American Pastor John MacArthur, the senior pastor of Los Angeles’ Grace Community Church, made a startling statement on Sunday, August 30th claiming “There is no pandemic”.
He based his conclusion on CDC (Center for Disease Control) report that only 6% of U.S. deaths attributed to COVID-19 listed the virus as the only cause of death.
The remaining 94% listed additional underlying health conditions known as “co-morbidities.”
But according to health experts, MacArthur made quite a jump to conclude that, of the estimated 160,000 U.S. deaths examined in the CDC’s report, only 9,210 were due to COVID-19, and all the rest died of something else.
It is in fact, a wrong assumption and this makes it rather alarming.
As of Monday, August 31st, 6 million Americans have been infected with COVID-19 including 700,000 Californians, and an estimated 184,000 Americans have died from it.
When recording the reasons for a patient’s death, doctors list all factors leading to the person’s demise — but the virus remains the main reason they died.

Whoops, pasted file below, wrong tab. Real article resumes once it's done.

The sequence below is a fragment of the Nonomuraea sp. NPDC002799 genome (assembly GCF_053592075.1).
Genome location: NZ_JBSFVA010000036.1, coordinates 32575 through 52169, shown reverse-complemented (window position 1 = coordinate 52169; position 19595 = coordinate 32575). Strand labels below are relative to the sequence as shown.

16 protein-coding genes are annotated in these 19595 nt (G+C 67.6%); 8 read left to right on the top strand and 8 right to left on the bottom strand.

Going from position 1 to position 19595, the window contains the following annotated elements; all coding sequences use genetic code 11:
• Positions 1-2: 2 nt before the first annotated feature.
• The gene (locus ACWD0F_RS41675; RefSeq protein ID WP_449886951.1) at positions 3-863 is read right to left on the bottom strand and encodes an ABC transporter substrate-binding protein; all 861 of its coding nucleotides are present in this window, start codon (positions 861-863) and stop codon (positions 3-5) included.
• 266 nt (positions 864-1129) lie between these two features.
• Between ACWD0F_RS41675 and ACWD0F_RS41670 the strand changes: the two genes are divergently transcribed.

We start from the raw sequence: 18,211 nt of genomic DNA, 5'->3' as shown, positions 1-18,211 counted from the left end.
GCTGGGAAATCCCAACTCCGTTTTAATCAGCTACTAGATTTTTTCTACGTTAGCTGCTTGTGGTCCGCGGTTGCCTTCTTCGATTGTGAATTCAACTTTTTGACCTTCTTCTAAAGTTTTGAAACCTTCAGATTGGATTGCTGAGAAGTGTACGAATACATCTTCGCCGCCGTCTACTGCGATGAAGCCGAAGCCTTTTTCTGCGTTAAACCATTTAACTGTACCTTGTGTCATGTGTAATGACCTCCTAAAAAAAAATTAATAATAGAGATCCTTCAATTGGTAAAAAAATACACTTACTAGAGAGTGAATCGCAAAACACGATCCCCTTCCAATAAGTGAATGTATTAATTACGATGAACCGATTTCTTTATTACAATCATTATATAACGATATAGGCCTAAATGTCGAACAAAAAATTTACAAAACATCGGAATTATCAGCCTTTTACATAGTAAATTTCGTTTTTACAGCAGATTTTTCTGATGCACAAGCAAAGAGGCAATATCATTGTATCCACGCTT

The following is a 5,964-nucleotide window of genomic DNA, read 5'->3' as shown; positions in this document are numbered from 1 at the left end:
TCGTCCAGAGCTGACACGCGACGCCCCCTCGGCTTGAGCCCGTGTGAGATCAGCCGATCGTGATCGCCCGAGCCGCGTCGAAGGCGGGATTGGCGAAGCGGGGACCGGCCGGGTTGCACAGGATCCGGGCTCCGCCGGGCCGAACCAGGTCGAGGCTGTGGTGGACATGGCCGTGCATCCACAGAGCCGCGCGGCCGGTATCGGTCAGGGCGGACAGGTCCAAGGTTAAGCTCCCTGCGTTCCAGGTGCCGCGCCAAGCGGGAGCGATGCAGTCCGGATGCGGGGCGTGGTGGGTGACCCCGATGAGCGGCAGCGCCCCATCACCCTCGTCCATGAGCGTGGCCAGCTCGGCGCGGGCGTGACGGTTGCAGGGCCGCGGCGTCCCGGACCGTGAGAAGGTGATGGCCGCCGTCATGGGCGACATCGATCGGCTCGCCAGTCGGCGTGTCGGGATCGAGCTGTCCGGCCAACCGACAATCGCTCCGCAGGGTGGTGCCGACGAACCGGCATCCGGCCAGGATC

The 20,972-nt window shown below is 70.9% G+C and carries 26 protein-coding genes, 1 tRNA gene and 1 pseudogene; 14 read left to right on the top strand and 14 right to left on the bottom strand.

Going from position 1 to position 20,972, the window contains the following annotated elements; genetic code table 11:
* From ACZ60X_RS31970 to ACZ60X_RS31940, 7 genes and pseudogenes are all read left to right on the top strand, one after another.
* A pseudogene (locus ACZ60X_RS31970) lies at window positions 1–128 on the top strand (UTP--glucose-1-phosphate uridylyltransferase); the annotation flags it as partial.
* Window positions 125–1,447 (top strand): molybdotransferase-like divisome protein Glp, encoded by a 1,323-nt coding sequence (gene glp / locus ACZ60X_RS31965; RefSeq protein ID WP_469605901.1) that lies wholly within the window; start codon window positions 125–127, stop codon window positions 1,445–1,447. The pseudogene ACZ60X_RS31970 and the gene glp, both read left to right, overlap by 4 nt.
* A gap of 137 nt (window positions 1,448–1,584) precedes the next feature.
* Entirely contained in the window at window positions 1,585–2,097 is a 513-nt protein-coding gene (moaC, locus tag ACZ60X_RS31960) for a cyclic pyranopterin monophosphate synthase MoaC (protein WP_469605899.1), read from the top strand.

MacArthur’s non-denominational church has been defying California’s ban on large indoor meetings without masks or social distancing.
In doing so, the church appears to be wading into a highly politicized campaign to minimize or outright deny the existence of the coronavirus.
Recently, MacArthur told President Trump in a phone conversation that “any real, true believer” of Christianity will be forced to vote for him over Biden in November.
Warren Throckmorton, a psychology professor at Grove City College, who first wrote about MacArthur’s sermon and is tracking churches that have experienced outbreaks, said MacArthur believes elements of the U.S. government are trying to shut down Christian worship.
He said :
“Ultimately, he thinks the pandemic narrative is intended to attack the church,”.
The claim about the CDC report may have come from Jenna Ellis, the lawyer representing MacArthur’s church.
Ellis, who is also senior legal adviser to President Trump’s 2020 campaign, tweeted a story from The Gateway Pundit, a far right website that wrote a story about the CDC report, titled “shock report.”
The Gateway Pundit likely picked up the story from followers of QAnon, the sprawling internet conspiracy theory that has taken hold among some of President Trump’s supporters.
A tweet about the CDC report originally posted by “Mel Q,” a follower of QAnon, and retweeted by Trump, was taken down.
This is not the first time that a church leader has opined that the whole COVID-19 issue is a hoax.
In fact, over the past few lock-down months, a number of pastors have claimed the pandemic to be some sort of political propaganda.
The extent to which this is true or untrue is yet to be determined, in the meantime, we hope and pray to God that this passes soon.